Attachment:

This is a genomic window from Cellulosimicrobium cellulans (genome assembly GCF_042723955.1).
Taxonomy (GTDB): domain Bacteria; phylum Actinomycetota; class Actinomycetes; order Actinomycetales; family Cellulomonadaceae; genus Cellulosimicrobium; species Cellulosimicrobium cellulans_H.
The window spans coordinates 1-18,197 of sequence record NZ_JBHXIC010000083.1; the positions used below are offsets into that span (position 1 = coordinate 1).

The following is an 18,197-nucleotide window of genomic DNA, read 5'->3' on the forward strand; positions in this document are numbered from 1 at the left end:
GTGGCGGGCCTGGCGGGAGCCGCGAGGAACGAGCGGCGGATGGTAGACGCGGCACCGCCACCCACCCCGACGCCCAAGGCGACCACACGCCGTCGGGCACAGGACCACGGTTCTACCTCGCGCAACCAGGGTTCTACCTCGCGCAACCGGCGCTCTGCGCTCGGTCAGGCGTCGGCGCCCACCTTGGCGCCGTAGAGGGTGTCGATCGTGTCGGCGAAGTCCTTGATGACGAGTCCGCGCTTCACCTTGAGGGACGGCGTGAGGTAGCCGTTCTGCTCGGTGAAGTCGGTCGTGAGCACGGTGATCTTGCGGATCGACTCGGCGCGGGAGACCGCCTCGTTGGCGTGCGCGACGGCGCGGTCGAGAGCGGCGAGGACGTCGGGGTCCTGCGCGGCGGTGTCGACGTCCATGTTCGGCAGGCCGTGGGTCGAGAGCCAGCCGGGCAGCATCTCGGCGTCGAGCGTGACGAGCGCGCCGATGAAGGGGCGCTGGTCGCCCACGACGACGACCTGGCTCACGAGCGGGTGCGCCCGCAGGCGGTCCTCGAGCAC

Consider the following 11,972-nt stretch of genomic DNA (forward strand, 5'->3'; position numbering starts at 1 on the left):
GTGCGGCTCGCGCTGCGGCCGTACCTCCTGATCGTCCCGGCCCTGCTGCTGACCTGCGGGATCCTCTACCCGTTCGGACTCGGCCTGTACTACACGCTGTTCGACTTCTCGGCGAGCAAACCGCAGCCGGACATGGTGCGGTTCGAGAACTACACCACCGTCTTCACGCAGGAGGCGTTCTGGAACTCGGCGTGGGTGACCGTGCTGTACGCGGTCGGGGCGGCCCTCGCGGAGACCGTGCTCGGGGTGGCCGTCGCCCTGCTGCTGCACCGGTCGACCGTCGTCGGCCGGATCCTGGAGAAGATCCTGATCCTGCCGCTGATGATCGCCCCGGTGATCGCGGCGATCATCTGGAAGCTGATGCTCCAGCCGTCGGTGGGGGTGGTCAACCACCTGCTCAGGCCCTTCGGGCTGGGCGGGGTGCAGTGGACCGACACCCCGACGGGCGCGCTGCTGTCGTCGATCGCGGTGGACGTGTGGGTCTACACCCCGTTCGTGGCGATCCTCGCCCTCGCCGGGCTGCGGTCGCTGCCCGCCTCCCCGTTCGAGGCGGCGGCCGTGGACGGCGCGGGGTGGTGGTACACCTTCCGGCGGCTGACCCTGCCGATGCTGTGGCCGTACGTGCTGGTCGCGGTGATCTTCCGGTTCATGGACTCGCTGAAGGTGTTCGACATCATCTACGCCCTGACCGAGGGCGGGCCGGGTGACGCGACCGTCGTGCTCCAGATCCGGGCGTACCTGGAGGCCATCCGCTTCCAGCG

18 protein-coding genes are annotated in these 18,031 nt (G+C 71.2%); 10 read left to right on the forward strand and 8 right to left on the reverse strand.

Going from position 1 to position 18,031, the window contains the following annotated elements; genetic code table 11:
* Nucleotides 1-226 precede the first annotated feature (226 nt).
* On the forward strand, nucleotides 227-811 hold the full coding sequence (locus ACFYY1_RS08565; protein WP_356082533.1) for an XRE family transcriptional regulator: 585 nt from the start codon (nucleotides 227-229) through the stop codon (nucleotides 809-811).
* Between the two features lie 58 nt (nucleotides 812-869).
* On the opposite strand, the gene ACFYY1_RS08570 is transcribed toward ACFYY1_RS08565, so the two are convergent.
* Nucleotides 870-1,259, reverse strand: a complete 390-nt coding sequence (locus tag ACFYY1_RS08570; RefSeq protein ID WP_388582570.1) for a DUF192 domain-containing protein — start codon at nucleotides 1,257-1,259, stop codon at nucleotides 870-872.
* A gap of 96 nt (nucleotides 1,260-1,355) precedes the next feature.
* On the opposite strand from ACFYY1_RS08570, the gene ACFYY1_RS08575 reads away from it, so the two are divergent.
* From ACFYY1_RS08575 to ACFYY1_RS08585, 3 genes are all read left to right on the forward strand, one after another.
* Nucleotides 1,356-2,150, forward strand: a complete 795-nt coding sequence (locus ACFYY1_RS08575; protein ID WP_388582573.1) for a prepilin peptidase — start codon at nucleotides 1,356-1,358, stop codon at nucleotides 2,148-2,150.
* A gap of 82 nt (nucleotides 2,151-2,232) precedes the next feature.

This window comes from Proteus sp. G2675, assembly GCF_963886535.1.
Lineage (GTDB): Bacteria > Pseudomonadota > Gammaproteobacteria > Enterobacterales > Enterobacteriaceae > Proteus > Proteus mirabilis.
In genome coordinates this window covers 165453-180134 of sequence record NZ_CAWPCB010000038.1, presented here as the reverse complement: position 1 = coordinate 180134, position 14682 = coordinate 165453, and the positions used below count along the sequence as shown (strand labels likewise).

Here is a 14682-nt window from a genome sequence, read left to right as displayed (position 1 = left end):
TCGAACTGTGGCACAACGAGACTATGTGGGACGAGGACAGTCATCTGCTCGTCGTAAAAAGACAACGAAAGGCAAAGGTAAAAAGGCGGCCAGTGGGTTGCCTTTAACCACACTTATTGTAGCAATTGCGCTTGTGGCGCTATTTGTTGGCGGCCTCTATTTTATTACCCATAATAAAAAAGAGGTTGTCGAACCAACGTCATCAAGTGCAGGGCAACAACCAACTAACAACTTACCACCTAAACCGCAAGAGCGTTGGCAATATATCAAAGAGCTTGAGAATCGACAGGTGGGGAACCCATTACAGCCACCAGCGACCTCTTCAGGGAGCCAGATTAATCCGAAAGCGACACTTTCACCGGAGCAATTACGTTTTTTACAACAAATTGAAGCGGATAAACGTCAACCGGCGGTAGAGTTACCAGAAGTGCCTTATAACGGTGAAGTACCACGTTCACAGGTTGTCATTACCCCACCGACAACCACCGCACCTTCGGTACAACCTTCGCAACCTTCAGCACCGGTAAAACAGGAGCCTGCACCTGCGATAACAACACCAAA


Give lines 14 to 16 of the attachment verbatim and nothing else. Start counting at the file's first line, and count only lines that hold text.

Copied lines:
* Nucleotides 870-1,259, reverse strand: a complete 390-nt coding sequence (locus tag ACFYY1_RS08570; RefSeq protein ID WP_388582570.1) for a DUF192 domain-containing protein — start codon at nucleotides 1,257-1,259, stop codon at nucleotides 870-872.
* A gap of 96 nt (nucleotides 1,260-1,355) precedes the next feature.
* On the opposite strand from ACFYY1_RS08570, the gene ACFYY1_RS08575 reads away from it, so the two are divergent.